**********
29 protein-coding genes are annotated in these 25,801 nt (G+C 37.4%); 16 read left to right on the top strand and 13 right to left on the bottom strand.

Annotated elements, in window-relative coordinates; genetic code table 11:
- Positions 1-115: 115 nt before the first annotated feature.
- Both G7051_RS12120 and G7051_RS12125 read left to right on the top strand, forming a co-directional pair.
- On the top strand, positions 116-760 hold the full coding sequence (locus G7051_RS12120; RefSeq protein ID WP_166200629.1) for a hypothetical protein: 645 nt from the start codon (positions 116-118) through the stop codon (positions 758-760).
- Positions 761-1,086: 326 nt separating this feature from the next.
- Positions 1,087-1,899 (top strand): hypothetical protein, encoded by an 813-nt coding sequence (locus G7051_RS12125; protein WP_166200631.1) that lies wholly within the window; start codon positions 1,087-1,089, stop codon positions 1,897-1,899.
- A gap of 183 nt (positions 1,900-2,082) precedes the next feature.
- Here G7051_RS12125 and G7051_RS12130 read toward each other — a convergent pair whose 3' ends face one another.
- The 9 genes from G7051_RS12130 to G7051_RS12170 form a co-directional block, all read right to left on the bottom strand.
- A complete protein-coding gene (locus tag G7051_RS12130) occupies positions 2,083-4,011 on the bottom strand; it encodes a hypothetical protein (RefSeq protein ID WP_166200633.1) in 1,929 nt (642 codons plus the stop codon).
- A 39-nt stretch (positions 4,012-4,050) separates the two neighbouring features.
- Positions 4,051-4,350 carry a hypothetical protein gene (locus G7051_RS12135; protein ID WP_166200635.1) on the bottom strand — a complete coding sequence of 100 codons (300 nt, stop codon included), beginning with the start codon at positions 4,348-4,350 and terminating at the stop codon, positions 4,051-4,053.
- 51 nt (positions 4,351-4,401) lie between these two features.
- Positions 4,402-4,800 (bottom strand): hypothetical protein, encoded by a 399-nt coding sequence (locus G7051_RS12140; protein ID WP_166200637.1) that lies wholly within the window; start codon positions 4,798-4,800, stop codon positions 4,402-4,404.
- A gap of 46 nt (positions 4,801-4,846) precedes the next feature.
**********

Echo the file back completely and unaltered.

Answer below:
29 protein-coding genes are annotated in these 25,801 nt (G+C 37.4%); 16 read left to right on the top strand and 13 right to left on the bottom strand.

Annotated elements, in window-relative coordinates; genetic code table 11:
- Positions 1-115: 115 nt before the first annotated feature.
- Both G7051_RS12120 and G7051_RS12125 read left to right on the top strand, forming a co-directional pair.
- On the top strand, positions 116-760 hold the full coding sequence (locus G7051_RS12120; RefSeq protein ID WP_166200629.1) for a hypothetical protein: 645 nt from the start codon (positions 116-118) through the stop codon (positions 758-760).
- Positions 761-1,086: 326 nt separating this feature from the next.
- Positions 1,087-1,899 (top strand): hypothetical protein, encoded by an 813-nt coding sequence (locus G7051_RS12125; protein WP_166200631.1) that lies wholly within the window; start codon positions 1,087-1,089, stop codon positions 1,897-1,899.
- A gap of 183 nt (positions 1,900-2,082) precedes the next feature.
- Here G7051_RS12125 and G7051_RS12130 read toward each other — a convergent pair whose 3' ends face one another.
- The 9 genes from G7051_RS12130 to G7051_RS12170 form a co-directional block, all read right to left on the bottom strand.
- A complete protein-coding gene (locus tag G7051_RS12130) occupies positions 2,083-4,011 on the bottom strand; it encodes a hypothetical protein (RefSeq protein ID WP_166200633.1) in 1,929 nt (642 codons plus the stop codon).
- A 39-nt stretch (positions 4,012-4,050) separates the two neighbouring features.
- Positions 4,051-4,350 carry a hypothetical protein gene (locus G7051_RS12135; protein ID WP_166200635.1) on the bottom strand — a complete coding sequence of 100 codons (300 nt, stop codon included), beginning with the start codon at positions 4,348-4,350 and terminating at the stop codon, positions 4,051-4,053.
- 51 nt (positions 4,351-4,401) lie between these two features.
- Positions 4,402-4,800 (bottom strand): hypothetical protein, encoded by a 399-nt coding sequence (locus G7051_RS12140; protein ID WP_166200637.1) that lies wholly within the window; start codon positions 4,798-4,800, stop codon positions 4,402-4,404.
- A gap of 46 nt (positions 4,801-4,846) precedes the next feature.